Zane Pedersen, a sophomore from the California School for the Deaf, signed wildly with his hands and let out a grunt of frustration.

He had just been fouled for pushing freshman B.J. Askew to the ground (for the third time).

The rest of Pedersen’s team was equally aggressive, which ultimately cost them the game against the Cavs in the first round of regionals on Tuesday, March 11.

The Cavs beat the Eagles, 70-60.

According to coach Dave Ancrum, the Eagles were a lot more aggressive than the Cavs were used to.

Freshmen Rick Barros III, Jayce McCain and Askew were all roughed up.

Askew pulled his groin, Barros was bruised in several places, and McCain lost a contact.

“It was a bit hard to play but I had to get used to being a bit blind,” he said.

By the second quarter, the Cavs had six fouls, which gave the Eagles a bonus. However, the Cavs made far fewer fouls in the second half.

The Eagles got into foul trouble in the third quarter, eventually sending the Cavs into double bonus with over 10 fouls.

Nevertheless, they managed to pull within 2 points in the fourth quarter.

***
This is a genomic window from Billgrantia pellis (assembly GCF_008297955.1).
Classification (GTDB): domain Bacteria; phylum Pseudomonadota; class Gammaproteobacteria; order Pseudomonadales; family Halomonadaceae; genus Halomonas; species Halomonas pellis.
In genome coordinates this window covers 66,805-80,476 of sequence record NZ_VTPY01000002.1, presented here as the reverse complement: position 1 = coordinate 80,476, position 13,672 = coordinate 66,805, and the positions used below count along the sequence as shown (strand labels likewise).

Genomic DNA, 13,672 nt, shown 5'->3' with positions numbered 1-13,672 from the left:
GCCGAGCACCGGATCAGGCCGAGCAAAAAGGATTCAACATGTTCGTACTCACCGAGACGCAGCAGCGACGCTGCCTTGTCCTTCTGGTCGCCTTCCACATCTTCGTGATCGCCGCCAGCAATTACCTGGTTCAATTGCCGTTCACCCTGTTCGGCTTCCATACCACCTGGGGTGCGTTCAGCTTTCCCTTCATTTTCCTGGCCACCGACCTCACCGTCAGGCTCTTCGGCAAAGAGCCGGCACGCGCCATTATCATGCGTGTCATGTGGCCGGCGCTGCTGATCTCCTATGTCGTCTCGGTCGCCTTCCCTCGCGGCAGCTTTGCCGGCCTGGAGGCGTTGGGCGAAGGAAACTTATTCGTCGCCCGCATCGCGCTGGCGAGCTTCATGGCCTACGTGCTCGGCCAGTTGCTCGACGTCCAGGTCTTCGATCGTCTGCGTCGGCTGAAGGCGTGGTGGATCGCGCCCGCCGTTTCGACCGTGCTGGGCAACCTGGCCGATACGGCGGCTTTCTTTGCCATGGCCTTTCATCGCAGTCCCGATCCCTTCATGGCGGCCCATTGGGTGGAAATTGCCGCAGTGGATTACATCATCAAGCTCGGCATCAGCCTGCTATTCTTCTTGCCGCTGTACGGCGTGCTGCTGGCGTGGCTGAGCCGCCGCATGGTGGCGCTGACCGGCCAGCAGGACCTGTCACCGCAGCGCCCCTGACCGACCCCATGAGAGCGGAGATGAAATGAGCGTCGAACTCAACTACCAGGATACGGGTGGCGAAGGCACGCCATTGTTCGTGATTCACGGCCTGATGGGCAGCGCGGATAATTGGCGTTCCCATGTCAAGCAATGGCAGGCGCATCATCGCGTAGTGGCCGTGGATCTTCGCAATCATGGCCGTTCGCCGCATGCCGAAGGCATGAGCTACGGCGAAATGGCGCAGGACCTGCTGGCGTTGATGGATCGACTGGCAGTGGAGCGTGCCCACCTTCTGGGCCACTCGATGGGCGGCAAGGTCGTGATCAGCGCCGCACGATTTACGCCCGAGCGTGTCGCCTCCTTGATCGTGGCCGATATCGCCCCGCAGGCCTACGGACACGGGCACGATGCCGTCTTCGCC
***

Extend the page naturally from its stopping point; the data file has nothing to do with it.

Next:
Initially, the Cavs were apprehensive about playing a deaf team.

“We thought about it too much, and not enough about actually playing well,” McCain said.

The Eagles called their plays by signing. They also couldn’t easily communicate with their coach. To get the players’ attention, the Eagles coach had to wave his arms in the air, and it took longer for his players to notice.

And while the Cavs’ fans cheered loudly, the Eagles’ fans clapped politely.

Askew led the Cavs with 19 points and one 3-pointer, followed by McCain with 18 points (two 3-pointers) and Barros with 17 points (one 3-pointer).

Had the Cavs been landing their free throws, they might have done even better; they missed 12 of 33.

Ancrum said that in addition to their free throws, the boys need to work on fast breaks and limiting their fouls before they face Paradise Adventist Academy at home on Saturday, March 18, at 8 p.m.

 

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